In the beginning there was The Plan. The Planner looked upon The Plan and saw that it was good. A prioritized Product Backlog and accompanying Release Plan for the whole of the next release of BigApp 3.0. Enough work to keep hundreds of people busy for the next eighteen months. Everyone knew what to start working on next and could work on prioritized features and adapt to change in an agile way.
The Planner was so pleased with The Plan that he had it chiseled into a large marble plaque in the Big Co.’s main conference room. And that’s where things started to go wrong…
After ten months the BigApp team released 3.0 Beta largely to gather customer feedback, as The Planner reminded everyone. Feedback came in thick and fast. One thing that was really clear was how little customers used BigApp’s Remote View feature. And that presented a big problem…
Some talked about cutting Remote View from 3.0 but there was push back from lots of people. The Remote View component team were worried about their jobs. The project managers on Remote View were keen to justify their initial backing for the feature. They found some more customer feedback that actually supported their position. The lead PM’s sister really liked the colors for example. Management were concerned that they’d have to lay off the Remote View team or reorganize them. The team didn’t have experience with other BigApp components. The Planner and many other stakeholders had agreed to The Plan. They felt changing it was an admission that they had somehow been wrong in the first place.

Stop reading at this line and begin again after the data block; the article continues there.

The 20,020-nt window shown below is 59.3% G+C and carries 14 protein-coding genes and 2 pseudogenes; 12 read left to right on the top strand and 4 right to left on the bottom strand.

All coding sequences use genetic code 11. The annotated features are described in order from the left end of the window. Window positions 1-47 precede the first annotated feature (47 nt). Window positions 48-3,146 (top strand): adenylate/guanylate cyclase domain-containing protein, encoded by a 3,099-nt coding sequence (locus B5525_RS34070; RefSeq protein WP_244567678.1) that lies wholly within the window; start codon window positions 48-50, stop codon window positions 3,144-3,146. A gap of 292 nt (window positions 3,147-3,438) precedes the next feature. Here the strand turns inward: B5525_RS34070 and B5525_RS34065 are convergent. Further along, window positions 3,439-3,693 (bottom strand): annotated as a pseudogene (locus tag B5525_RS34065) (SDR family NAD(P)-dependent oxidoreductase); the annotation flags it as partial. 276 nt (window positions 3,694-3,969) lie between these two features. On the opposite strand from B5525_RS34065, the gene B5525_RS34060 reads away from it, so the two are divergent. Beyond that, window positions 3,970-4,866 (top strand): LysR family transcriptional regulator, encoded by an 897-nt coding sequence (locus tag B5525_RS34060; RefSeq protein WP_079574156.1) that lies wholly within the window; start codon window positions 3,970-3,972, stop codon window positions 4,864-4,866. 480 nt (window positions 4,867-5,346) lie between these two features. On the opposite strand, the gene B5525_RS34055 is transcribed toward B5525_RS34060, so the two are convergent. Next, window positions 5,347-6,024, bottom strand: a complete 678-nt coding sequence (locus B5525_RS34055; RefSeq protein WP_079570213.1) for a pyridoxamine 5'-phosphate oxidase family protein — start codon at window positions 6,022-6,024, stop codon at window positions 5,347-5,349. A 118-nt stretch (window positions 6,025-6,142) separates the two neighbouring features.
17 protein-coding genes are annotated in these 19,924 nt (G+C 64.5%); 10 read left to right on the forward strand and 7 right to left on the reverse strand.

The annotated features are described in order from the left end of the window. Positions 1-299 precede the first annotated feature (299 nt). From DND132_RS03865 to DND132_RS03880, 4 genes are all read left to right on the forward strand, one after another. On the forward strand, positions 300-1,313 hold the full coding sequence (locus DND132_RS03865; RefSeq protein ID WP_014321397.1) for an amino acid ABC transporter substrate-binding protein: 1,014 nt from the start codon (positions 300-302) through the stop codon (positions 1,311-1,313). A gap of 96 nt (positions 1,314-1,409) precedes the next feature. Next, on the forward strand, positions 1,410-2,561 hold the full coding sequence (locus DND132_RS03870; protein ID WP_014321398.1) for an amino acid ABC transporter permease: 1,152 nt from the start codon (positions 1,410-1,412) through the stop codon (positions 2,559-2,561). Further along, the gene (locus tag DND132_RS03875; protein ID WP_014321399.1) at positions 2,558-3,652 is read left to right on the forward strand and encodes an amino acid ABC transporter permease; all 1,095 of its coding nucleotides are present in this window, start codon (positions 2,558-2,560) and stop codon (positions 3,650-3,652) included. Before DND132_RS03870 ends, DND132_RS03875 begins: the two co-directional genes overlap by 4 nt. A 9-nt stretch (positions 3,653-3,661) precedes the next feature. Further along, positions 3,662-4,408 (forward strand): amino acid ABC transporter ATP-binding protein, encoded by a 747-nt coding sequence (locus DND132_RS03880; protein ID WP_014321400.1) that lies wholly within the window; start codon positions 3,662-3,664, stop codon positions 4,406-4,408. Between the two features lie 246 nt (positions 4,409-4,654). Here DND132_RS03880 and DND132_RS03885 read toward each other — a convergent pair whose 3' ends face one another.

Eventually BigApp 3.0 shipped according to plan with the Remote View feature. The Remote View team—their jobs assured because they were the only team who understood their component—agreed that they would “fix” Remote View feature in BigApp 4.0. Hardly any customers used it, but now it had shipped so Big Co. was committed to support it for another two releases. As it turned out “fix” was a common misspelling of R-E-W-R-I-T-E.
The Planner often wondered how Remote View ended up shipping in BigApp 3.0 at all. A few months later, while reading another project management book, he came across a quote from a long dead Prussian general.
“No plan survives first contact with the enemy”
– Helmuth Karl Bernhard Graf von Moltke
Plans should change! With that The Planner headed back to his office. He sent an email to the CTO requesting that his title be changed to something which reflected his real role around delivery. He didn’t want to be associated with the planning for it’s own sake. Next he went to find someone to create him a new marble plaque. It would say:
“A plan that expects and enables change is only as useful as an organization which is prepared to accept and commit to that change.”